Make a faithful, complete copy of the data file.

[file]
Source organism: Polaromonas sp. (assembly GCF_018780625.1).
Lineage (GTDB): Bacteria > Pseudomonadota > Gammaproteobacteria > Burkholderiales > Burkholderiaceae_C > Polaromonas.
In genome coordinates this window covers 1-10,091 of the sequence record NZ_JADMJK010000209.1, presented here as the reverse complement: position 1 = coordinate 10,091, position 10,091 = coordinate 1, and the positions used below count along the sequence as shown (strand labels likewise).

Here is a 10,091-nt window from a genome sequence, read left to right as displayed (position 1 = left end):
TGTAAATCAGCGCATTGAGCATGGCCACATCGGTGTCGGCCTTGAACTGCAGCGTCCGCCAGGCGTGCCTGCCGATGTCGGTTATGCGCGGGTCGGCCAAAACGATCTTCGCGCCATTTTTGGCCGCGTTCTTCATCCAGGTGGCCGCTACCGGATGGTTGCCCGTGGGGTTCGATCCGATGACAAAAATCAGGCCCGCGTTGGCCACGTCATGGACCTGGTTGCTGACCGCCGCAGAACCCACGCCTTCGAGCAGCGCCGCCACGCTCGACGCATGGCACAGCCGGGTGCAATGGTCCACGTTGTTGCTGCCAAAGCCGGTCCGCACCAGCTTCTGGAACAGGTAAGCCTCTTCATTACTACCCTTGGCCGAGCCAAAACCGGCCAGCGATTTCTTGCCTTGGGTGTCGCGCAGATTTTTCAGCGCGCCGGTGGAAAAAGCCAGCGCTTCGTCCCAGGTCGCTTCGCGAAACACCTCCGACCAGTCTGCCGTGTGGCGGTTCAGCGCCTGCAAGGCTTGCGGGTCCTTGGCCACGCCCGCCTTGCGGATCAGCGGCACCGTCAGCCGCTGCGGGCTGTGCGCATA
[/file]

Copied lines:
Source organism: Polaromonas sp. (assembly GCF_018780625.1).
Lineage (GTDB): Bacteria > Pseudomonadota > Gammaproteobacteria > Burkholderiales > Burkholderiaceae_C > Polaromonas.
In genome coordinates this window covers 1-10,091 of the sequence record NZ_JADMJK010000209.1, presented here as the reverse complement: position 1 = coordinate 10,091, position 10,091 = coordinate 1, and the positions used below count along the sequence as shown (strand labels likewise).

Here is a 10,091-nt window from a genome sequence, read left to right as displayed (position 1 = left end):
TGTAAATCAGCGCATTGAGCATGGCCACATCGGTGTCGGCCTTGAACTGCAGCGTCCGCCAGGCGTGCCTGCCGATGTCGGTTATGCGCGGGTCGGCCAAAACGATCTTCGCGCCATTTTTGGCCGCGTTCTTCATCCAGGTGGCCGCTACCGGATGGTTGCCCGTGGGGTTCGATCCGATGACAAAAATCAGGCCCGCGTTGGCCACGTCATGGACCTGGTTGCTGACCGCCGCAGAACCCACGCCTTCGAGCAGCGCCGCCACGCTCGACGCATGGCACAGCCGGGTGCAATGGTCCACGTTGTTGCTGCCAAAGCCGGTCCGCACCAGCTTCTGGAACAGGTAAGCCTCTTCATTACTACCCTTGGCCGAGCCAAAACCGGCCAGCGATTTCTTGCCTTGGGTGTCGCGCAGATTTTTCAGCGCGCCGGTGGAAAAAGCCAGCGCTTCGTCCCAGGTCGCTTCGCGAAACACCTCCGACCAGTCTGCCGTGTGGCGGTTCAGCGCCTGCAAGGCTTGCGGGTCCTTGGCCACGCCCGCCTTGCGGATCAGCGGCACCGTCAGCCGCTGCGGGCTGTGCGCATA